The 2015 Urban Mobility Scorecard, released recently by the Texas A&M Transportation Institute, details the effects of the end of the economic recession on urban congestion. Los Angeles again has the dubious distinction of being the No. 2 most miserably gridlocked city, trailing only Washington, D.C. Unfortunately, massive congestion is a complex problem that costs more than just gas money.
The annual cost of congestion in the L.A. area is $13.3 billion. If you are an average Angeleno commuter, you suffered through 80 hours of delays last year, costing time, money and elevated stress levels. If you got two weeks of paid vacation, this is like you spending that entire time in a traffic jam.
Sadly, by 2020, roadway congestion in large urban areas like ours will get exponentially worse. Already our roads are at the saturation point – too much volume and not enough capacity to handle mounting transportation requirements. Lanes can be added to existing freeways as has been done with the 405, but it’s clear building our way out of congestion for long-term relief will be a challenge. Our city’s multimodal infrastructure must keep pace with demand.
Excess congestion is not just inconvenient by bringing cars to a standstill, it has a significant negative impact on our city and its economy. Lost hours (both work and leisure) and delayed shipments translate into lost jobs, loss of business revenues and increased costs for nearly all business sectors across the region. Congestion is threatening our region’s place in the international marketplace.
L.A.’s global competitiveness depends on the development of a well-developed transportation plan that will increase our region’s economic and environmental sustainability, improve air quality and traffic congestion, and help reduce household transportation costs. Our city leaders and transportation agencies are actively tackling this massive problem to ensure that Los Angeles becomes a leading commuter-friendly global gateway with a thriving economy.
To achieve this, additional, innovative cost-effective transportation and mobility solutions need to be implemented quickly and efficiently to provide multimodal options to meet commuter needs. From improving bus rapid transit, light rail, streetcars, express lanes, ridesharing and bike lanes, offering commuters a choice of alternative options is critical to improving and expanding transportation corridors in the region.
Solutions come with price tags, however. While there is no shortage of critical infrastructure projects that need to be completed, lack of adequate long-term funding hampers the ability to get the job done.
Measure R, a half-cent sales tax for Los Angeles County, finances new transportation projects and programs, and accelerates those already in the pipeline. Because of Measure R, Los Angeles has embarked on a transit expansion to be admired – a virtual doubling of the size of the county’s fixed-guideway transit system to 236 miles and 200 stations.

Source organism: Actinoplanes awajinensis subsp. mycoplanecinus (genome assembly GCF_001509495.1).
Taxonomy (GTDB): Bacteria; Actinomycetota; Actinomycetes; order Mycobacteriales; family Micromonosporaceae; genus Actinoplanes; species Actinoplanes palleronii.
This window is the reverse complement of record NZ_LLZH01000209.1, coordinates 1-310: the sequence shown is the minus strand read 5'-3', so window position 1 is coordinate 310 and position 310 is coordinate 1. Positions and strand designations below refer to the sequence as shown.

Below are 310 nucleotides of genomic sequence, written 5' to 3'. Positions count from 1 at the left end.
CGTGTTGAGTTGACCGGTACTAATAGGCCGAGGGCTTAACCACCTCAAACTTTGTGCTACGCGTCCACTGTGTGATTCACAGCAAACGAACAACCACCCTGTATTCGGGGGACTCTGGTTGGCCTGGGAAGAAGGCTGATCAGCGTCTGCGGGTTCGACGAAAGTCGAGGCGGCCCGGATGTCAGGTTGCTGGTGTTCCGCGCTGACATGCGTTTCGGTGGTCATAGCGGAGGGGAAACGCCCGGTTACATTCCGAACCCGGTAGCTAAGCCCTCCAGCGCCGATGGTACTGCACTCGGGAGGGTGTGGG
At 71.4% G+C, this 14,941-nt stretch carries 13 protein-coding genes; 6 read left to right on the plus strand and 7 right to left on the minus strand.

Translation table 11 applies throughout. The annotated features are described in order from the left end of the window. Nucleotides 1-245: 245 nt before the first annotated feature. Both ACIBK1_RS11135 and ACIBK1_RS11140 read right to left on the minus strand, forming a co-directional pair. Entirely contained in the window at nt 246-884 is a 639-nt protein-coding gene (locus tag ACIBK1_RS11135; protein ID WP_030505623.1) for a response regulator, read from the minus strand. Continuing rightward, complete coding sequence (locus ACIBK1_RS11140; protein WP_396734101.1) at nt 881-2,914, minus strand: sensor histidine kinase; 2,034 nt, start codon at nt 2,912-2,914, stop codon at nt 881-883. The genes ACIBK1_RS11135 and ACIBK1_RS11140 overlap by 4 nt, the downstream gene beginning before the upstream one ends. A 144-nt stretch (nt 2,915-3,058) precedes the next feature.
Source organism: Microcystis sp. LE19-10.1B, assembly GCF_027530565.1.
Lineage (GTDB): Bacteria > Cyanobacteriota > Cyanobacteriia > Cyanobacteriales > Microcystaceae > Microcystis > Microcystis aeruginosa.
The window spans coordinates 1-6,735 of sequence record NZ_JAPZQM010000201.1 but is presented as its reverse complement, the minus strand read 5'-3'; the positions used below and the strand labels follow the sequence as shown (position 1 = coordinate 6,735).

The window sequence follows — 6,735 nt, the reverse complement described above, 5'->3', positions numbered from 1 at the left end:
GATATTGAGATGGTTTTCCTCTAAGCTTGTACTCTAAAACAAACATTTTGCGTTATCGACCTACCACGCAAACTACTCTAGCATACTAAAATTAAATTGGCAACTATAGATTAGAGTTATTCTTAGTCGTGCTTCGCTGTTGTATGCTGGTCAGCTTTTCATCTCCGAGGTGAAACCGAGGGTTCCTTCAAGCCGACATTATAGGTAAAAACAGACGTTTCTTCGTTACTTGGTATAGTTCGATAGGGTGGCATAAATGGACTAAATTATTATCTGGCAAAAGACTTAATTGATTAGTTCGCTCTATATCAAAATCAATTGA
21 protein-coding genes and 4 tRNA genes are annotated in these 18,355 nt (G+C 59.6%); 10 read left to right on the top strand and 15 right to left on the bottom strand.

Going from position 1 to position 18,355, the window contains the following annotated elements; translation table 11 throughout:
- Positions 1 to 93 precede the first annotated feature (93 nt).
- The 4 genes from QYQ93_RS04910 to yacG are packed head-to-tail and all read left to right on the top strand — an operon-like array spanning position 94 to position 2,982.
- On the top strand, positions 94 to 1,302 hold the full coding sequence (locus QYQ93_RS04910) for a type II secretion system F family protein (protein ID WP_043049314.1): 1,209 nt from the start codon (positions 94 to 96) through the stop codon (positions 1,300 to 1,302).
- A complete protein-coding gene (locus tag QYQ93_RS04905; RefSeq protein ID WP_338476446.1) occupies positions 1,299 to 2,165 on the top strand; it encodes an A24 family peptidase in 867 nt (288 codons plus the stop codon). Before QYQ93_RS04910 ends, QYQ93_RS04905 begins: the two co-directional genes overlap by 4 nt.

Projects underway include the Expo Line Phase II, extending it from Culver City to Santa Monica; the Foothill Gold Line light-rail extension from Pasadena to Azusa; the Crenshaw Line light-rail project connecting the Expo Line to the Green Line and providing connections to Los Angeles International Airport; the Regional Connector, which will allow passengers to transfer among the Blue, Red, Gold and Purple lines bypassing Union Station; and the Wilshire subway extension enabling travel to and from Century City, Westwood, Beverly Hills and the Miracle Mile. These are improvements that will make a difference for our region, but more are needed.
Because Measure R alone does not fully fund all projects, we need to look at additional funding sources for essential programs, including Measure R2, which potentially could be placed on the ballot next year to raise the sales tax.
According to a recent HNTB Corp. survey, Southern Californians are hungry for a more accessible and efficient multimodal transportation system. Three out of four – 75 percent – said they would fork over their own money to have a better travel experience. And if local multimodal mobility choices were more available and convenient, many indicated they would be more willing to switch to public transit.
One beneficial effect of excess traffic is its ability to encourage drivers to consider other transportation options. Whether that involves using light rail, bus service, streetcars, bikes or walking, these alternatives reduce traffic on the roads, have less of an environmental impact and lower the stress associated with driving in heavy traffic.
To ensure that Los Angeles is an accessible world-class city with a thriving and competitive global economy, we must encourage a major collaboration by the public and private sectors to collectively focus on improving all modes of transportation. This will take time, resources and perseverance, but we are on the right track to develop innovative long-term regional transportation solutions that help take traffic congestion out of the equation.
Graham Christie is associate vice president, Southern California rail and transit leader, for HNTB Corp.
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